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Iowa football bowl projections: A long-awaited Citrus return is on the table


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Say the phrase “Tate to Holloway” to a longtime Iowa Hawkeyes football fan, and the memory floodgates quickly open up. Most can remember exactly where they were when it happened, who they were with and the extreme jubilation.

It's hard to believe it has been nearly 17 years since Drew Tate’s last-gasp pass hit Warren Holloway in stride for a 56-yard touchdown to end the Capital One Bowl on Jan. 1, 2005, a play that stunned Nick Saban in his final game as LSU's coach.

It’s also hard to believe that Iowa hasn’t been back to that Orlando bowl game — now known as the Vrbo Citrus — since. Wisconsin and Michigan have been to the Citrus three times since Iowa was last there; even Nebraska has gone twice. In that same stretch, the Hawkeyes have been to the Outback Bowl in Tampa five times.

More: What channel is Iowa football vs. Nebraska? How to watch Hawkeyes' game against Huskers

Is this the year for a Citrus return?

As things stand today, the Citrus is probably the most likely landing spot for Iowa. But there are still numerous possibilities as the 9-2 Hawkeyes prepare for Friday’s regular-season finale at 3-8 Nebraska (12:30 p.m., Big Ten Network). The Huskers will play without starting quarterback Adrian Martinez, who will miss the game with a shoulder injury.

“We’re going to shoot as high as we can. Citrus would be great, because we haven’t been there in a while,” Iowa athletics director Gary Barta said over the weekend. “But if it ends up being the Outback, we’ll be thrilled to go there, too. … Let’s finish strong, and the opportunities will take care of themselves.”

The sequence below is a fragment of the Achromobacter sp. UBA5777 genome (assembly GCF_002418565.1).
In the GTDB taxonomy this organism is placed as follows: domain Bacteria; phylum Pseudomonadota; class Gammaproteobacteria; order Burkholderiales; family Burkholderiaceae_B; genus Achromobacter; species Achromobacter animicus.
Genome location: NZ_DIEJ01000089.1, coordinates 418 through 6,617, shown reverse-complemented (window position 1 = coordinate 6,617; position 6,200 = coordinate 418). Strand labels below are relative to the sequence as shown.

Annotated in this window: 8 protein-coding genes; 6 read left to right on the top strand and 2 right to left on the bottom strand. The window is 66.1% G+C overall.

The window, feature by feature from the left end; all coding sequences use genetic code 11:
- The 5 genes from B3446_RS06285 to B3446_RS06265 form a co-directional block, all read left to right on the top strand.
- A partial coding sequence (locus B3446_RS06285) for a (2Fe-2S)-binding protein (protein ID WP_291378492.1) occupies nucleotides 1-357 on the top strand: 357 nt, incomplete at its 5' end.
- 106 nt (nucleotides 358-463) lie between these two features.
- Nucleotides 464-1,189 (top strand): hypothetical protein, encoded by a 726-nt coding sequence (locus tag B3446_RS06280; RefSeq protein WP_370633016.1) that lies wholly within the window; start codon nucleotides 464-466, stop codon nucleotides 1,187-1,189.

Below is a look at the possibilities that still exist for the Hawkeyes, sorted by the order of selection. We'll find out Iowa's bowl fate Dec. 5. (Note: The Big Ten Conference’s bowl lineup is slightly different than in 2019, with the newly added Las Vegas Bowl selecting after the Outback and before the Music City. )

Rose Bowl in Pasadena, Calif.

When: Jan. 1, 4 p.m. CT (ESPN)

Opponent: Pac-12 champion

The case for Iowa: The Big Ten champion or the league’s highest-ranked non-playoff team secures a trip to Pasadena. If the Hawkeyes win Friday and Minnesota beats Wisconsin on Saturday, they would reach the Dec. 4 Big Ten title game in Indianapolis against the East Division winner.

Would the Hawkeyes have a realistic shot against Ohio State? Probably not. But don’t assume the Buckeyes will be waiting in Indy. Michigan (10-1) might have something to say about that Saturday in Ann Arbor. And, in my opinion, if Iowa could get to Indy and face a Michigan team coming off an emotional and overdue win against its fiercest rival, the Hawkeyes would have a puncher’s chance.

It's a major long shot, yes, and if Iowa actually beat Ohio State in the Big Ten title game, it could have a playoff argument. But the Rose is probably Iowa's ceiling. Utah will face Oregon, Oregon State or Washington State in the Pac-12 title game.

More: Leistikow: Hawkeyes don't look like a 9-2 team, but they are one. That's worth appreciating

Other New Year’s Six game: Fiesta or Peach

When: Peach Bowl is Dec. 30, 6 p.m. (ESPN) in Atlanta; Fiesta Bowl is Jan. 1, Noon (ESPN) in Glendale, Arizona.

Opponent: At-large selection.

The case for Iowa: The New Year’s Six matchups are set by the College Football Playoff committee and would require Iowa to at least crack the top 12 after the conference championship games. A win against Nebraska is a must, obviously, to even have a chance.

Other things that would benefit the Hawkeyes’ New Year’s Six hopes: That the Pac-12, Big 12 and ACC get only one spot each in the lineup. If, say, Oklahoma or Oklahoma State runs the table and forces its way into the four-team playoff (at the Cotton and Orange bowls this year), the Big 12 would be assured a second team with its tie-in to the Sugar Bowl.